People don’t seek care at Hopkins or Sloan-Kettering to die. They go in hopes of a cure. But when a cure isn’t possible, Goodman noted, “part of the very best care in cancer is also care for comfort.” And that includes open conversations about the likely course of the disease, a patient’s options, choices and wishes.
“We understand those conversations are difficult for physicians,” said Jon Radulovic, a vice president at the National Hospice and Palliative Care Organization. But patients and families may already know in their heart what the doctors are reluctant to say; they know when their chemo is failing, when options are running out. “[Patients] might not be as surprised as many physicians think they may be.” And they may be grateful for a chance to talk about their wishes, fears and concerns.
The reasons for the wide variation in hospitalization and hospice patterns aren’t always clear. It can be the local business model and bed supply of a hospital with a pricy cancer center. It can derive from the way Medicare pays hospitals; they get a lot more for chemo and CPR than they do for palliative care and conversations.
And it can be local practice patterns. One group of doctors learns to practice in a certain way, and they pass that on to their colleagues, institutionalizing it over the years. There’s not necessarily any solid evidence to prove that one group of physicians’ approach is better than another — one reason the federal government has increased its investment in comparative effectiveness research both through the 2008 economic stimulus law and health reform.
In addition, some communities have more hospice and palliative care available than others. And to make it even more confounding, a couple of hospitals with nationally recognized palliative care teams still had a lot of patients in the hospital shortly before or at the time of death.
According to Dr. Sean Morrison, director of the National Palliative Care Research Center based at Mt Sinai Hospital in New York, subtle differences in community norms also play a role. Hasidic Jews in Brooklyn, Morrison noted, make different end-of-life decisions than Latinos in the Bronx, a few miles away physically, but a chasm culturally. Midwesterners, one hospice administrator once told me, tend to respond to a bad prognosis with a plan for how to live out their life. Manhattanites getting the same upsetting news, she told me, want to schedule a meeting to strategize against death.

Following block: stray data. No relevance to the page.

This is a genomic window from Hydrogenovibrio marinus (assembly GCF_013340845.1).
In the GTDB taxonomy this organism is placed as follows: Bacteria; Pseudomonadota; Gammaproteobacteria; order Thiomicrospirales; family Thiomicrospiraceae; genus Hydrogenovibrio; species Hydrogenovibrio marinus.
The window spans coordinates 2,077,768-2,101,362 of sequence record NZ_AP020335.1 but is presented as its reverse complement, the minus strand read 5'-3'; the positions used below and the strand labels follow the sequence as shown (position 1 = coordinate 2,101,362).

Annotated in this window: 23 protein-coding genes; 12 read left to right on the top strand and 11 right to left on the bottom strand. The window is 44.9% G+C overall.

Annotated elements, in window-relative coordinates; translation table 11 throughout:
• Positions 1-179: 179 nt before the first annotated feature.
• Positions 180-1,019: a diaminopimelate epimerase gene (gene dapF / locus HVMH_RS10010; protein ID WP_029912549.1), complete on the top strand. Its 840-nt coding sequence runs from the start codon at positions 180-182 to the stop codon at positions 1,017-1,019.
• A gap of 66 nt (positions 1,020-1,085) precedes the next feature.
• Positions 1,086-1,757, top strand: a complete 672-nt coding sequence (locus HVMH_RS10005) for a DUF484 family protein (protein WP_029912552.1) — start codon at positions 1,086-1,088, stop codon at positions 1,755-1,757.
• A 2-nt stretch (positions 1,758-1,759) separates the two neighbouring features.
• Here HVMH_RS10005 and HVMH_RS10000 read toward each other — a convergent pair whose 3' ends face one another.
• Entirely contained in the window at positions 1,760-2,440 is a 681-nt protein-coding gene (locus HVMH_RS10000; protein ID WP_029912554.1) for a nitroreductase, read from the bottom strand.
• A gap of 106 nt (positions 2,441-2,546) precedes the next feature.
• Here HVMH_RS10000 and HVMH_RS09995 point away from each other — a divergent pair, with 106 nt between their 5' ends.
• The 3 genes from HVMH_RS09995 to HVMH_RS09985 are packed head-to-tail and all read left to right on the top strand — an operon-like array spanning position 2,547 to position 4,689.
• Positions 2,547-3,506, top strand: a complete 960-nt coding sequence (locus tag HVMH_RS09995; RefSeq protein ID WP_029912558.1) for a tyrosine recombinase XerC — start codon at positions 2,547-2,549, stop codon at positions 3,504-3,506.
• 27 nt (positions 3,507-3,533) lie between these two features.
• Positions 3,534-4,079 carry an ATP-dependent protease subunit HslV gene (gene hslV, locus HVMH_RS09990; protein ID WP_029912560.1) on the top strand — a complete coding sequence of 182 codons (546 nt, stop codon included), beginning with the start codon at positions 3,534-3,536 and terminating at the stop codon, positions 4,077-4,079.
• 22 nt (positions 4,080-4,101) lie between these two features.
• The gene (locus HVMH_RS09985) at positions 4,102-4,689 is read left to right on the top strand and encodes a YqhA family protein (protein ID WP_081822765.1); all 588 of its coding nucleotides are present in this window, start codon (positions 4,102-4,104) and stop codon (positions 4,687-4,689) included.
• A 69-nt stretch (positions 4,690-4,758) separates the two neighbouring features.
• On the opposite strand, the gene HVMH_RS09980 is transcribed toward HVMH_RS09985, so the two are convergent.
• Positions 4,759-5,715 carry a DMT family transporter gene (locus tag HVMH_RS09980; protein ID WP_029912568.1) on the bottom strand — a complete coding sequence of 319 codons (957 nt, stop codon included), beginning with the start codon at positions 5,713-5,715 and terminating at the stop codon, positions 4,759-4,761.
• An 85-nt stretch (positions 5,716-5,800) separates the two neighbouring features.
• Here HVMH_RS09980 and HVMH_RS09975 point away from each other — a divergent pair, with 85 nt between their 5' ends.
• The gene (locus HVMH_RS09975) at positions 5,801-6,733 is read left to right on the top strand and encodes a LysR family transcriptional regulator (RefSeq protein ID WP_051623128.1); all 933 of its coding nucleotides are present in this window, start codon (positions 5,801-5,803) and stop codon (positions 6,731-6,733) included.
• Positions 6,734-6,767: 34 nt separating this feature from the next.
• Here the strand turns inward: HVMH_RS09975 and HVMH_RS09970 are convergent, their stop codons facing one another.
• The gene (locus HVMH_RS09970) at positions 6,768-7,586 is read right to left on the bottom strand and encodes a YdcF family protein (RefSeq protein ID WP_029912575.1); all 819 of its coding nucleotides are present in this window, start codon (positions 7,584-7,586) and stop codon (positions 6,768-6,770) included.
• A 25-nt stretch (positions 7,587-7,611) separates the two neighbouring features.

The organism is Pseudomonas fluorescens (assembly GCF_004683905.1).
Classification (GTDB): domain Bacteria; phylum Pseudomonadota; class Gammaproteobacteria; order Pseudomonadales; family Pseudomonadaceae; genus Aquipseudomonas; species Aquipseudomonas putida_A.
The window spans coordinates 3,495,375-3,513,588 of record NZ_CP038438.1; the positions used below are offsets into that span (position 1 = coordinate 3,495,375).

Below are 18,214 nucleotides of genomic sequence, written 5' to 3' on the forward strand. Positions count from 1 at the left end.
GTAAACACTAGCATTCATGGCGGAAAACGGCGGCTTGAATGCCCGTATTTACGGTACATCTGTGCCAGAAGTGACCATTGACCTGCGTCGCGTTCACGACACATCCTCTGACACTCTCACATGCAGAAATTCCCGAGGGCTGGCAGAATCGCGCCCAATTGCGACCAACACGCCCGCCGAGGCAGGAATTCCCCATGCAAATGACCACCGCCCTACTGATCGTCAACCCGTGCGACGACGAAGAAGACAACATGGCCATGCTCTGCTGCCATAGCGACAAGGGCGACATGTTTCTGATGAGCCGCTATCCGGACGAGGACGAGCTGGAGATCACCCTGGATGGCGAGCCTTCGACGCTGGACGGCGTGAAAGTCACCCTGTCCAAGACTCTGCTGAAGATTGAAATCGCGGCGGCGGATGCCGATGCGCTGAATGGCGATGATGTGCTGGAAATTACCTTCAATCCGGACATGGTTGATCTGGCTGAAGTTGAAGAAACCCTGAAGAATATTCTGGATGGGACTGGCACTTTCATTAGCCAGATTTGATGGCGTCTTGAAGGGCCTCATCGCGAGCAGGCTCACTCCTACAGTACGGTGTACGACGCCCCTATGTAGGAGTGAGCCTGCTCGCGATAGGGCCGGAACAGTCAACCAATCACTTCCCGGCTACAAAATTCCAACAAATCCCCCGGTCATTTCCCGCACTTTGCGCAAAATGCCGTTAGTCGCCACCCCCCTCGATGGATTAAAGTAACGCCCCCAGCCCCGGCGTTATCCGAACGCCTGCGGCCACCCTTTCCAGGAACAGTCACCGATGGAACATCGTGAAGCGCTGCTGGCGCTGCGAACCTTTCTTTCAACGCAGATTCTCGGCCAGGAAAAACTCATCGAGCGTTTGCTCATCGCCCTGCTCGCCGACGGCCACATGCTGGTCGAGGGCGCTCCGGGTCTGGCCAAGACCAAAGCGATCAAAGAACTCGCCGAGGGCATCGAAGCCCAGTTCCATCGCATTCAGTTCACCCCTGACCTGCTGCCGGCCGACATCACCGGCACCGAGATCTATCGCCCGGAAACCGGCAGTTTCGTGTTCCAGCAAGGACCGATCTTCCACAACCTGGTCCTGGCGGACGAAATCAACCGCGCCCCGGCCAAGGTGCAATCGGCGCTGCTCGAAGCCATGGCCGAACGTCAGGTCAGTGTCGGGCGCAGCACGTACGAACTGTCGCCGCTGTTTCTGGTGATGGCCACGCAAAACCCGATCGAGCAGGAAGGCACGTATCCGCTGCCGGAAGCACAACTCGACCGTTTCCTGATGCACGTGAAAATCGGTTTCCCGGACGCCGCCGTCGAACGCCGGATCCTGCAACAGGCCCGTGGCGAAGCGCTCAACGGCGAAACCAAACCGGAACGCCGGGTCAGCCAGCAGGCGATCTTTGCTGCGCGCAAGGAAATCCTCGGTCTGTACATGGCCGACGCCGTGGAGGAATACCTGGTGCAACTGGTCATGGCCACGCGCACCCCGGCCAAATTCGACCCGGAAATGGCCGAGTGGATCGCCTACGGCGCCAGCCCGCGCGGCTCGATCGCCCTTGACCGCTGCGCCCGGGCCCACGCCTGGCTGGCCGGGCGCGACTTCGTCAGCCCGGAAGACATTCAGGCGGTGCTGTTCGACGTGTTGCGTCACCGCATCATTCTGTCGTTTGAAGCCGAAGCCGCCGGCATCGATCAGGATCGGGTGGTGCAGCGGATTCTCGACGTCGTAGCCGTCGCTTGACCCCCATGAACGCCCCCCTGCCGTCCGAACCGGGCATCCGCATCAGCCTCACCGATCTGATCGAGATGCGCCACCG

“It’s great that we know about this variation,” Morrison said. “But what are the true drivers?” Morrison’s major worry isn’t precisely what is the “right” amount of care for the dying. He wants to make sure that they are getting the care that they want, that appropriately trained health care providers talked to them — and listened to them.
“Is the care consistent with patient preferences?” he asked. “Are physicians really understanding what the values and goals are? Until we really understand that, we aren’t going to change the observed variation.”
One aspect of palliative care — which unlike hospice does not require people to give up chemotherapy, radiation or similar treatments — is to have those conversations and identify the goals of care. Palliative care services at hospitals and cancer centers have expanded greatly since 2003, the start year for the study. But the Dartmouth data doesn’t tease out which of the hospitalized patients may have had those services or whether the patients who died in the hospital were also being treated and helped by a palliative team.
“What patients really want is for their physicians to be honest with them, to share the full range of treatment choices. Patients want to live long, but they also need to live well,” said Goodman.
“Our preferences certainly can change. And they do change,” Goodman added. “But opening up that conversation early allows for that conversation as well to evolve over time. The tragedy is when those conversations only start near the end. The longer you wait, like many things, the harder it is to do.”